More and better photos of Ukraine’s American-made M-1A1 tanks have appeared online in recent days. The third and most recent image, which circulated on social media on Sunday, underscores a little-known feature of the 2006-vintage tanks.
Look closely at the commander’s weapons station—the cupola on the right side of the tank’s turret. The tank’s right, that is.
You’ll note, fitted to the mount for the commander’s M2 heavy machine gun, a globe-like sensor. That’s the thermal sight for the M-1A1’s Stabilized Commander’s Weapon Station.
The sight allows a commander to look around the tank, and fire their machine gun, without leaving the protection of the thickly-armored turret. It was a new feature on the ultimate American version of the M-1A1, itself an improved version of the original M-1 from the 1980s.
The U.S. Army currently assigns late-model M-1A1s to a few National Guard brigades, while active-duty brigades ride in the latest M-1A2s. Ukraine is getting 31 M-1A1s—with tungsten armor replacing their unexportable uranium armor—from ex-U.S. Army stocks.
It’s possible the United States ultimately will donate to Ukraine many more M-1s: the Americans keep thousands of the 67-ton, four-person tanks in storage.
The M-1A1’s Stabilized Commander’s Weapon Station, built by Merrill Technologies Group in Michigan, is “a direct, bolt-on solution,” according to the company. It slots into an M-1’s existing commander’s hatch with minimal effort.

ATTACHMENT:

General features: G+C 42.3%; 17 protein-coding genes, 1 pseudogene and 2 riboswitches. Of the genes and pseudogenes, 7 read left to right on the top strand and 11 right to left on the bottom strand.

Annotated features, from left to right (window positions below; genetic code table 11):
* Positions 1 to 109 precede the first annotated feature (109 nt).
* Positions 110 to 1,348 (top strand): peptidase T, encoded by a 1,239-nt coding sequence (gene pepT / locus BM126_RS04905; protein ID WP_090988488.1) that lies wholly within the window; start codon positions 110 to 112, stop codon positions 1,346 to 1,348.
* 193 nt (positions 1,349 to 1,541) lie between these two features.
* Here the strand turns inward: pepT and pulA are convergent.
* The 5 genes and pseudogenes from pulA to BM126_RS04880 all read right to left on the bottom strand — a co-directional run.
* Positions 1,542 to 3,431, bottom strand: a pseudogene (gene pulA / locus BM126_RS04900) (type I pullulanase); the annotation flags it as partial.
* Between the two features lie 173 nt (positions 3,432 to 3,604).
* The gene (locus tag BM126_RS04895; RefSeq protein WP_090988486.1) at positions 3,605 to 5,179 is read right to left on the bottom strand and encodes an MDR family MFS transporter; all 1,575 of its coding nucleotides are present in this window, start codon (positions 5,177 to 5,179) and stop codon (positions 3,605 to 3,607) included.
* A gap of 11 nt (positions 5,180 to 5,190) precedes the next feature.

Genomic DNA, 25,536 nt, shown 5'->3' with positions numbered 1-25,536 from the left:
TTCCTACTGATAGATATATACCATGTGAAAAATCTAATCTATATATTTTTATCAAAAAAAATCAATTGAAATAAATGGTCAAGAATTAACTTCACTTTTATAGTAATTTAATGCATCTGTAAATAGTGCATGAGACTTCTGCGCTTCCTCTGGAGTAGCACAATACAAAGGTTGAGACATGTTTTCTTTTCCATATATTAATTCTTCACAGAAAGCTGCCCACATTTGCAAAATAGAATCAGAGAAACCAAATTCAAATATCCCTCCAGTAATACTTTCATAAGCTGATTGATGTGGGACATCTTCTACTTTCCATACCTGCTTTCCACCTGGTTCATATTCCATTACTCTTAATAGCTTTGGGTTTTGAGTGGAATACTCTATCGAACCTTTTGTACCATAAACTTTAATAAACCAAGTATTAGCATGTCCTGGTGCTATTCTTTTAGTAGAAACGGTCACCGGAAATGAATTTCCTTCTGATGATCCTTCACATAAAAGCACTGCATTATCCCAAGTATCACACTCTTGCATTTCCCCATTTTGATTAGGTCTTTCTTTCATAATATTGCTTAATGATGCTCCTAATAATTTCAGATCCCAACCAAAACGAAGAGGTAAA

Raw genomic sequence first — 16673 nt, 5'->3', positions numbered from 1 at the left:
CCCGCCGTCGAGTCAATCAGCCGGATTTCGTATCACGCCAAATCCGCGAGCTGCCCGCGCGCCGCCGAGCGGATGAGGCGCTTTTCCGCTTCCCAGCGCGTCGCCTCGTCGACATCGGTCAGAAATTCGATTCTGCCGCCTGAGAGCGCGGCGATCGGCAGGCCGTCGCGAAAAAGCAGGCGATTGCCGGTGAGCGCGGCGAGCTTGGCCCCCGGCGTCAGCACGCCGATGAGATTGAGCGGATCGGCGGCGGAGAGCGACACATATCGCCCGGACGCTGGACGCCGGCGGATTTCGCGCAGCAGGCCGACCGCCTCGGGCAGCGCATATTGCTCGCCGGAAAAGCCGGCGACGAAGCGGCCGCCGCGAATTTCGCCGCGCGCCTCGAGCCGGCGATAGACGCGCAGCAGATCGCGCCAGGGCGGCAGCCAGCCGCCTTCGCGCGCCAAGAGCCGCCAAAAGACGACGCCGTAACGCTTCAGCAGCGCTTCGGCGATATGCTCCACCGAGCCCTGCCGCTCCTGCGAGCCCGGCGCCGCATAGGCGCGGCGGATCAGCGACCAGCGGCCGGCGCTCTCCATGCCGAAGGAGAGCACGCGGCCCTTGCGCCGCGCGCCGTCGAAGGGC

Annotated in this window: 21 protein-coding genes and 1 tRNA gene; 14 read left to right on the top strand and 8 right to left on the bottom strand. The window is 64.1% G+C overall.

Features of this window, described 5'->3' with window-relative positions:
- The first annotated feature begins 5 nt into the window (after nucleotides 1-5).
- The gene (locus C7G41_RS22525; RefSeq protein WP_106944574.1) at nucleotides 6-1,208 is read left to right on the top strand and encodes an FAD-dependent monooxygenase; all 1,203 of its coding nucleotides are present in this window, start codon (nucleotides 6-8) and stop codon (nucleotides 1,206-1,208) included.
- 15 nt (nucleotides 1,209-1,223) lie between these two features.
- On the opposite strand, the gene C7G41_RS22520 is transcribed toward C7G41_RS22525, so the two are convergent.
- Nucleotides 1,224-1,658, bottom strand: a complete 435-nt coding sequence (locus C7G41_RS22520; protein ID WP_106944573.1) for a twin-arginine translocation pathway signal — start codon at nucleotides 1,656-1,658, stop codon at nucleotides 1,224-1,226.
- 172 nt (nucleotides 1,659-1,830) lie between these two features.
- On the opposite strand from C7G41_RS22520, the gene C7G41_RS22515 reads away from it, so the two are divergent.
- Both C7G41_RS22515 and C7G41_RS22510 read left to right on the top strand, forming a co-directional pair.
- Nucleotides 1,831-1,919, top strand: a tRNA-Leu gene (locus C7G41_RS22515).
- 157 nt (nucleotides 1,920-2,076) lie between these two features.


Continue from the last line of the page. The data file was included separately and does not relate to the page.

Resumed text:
Many modern tanks have weapons stations for their commanders, usually fitted with a heavy machine gun. Of those, most feature 360-degree vision—often via armored prisms—plus some kind of remote trigger so the commander doesn’t have to stick their head out of the turret in order to fire the machine gun.
What’s special about the M-1’s SCWS is that it’s stabilized and adds a thermal camera, which feeds into a display inside the turret, so that the commander’s gun is useful around the clock and in smoky and rainy conditions. All while the tanks is moving.
“The thermal sight can be used for 24 hours,” said James Shaffer, a systems engineer who worked on upgrades to the commander’s station for U.S. Marine Corps tanks. “It has low-light capabilities, can see through obscurants and works in diverse environments under adverse weather conditions.”
The better the tank commander sees, the better they—well—command. “Situational awareness is key for tank commanders,” the Marines stated. It’s not for no reason the U.S. Army calls the M-1A1 with the stabilized commander’s sight and thermal optics the “Situational Awareness” model: the M-1A1SA.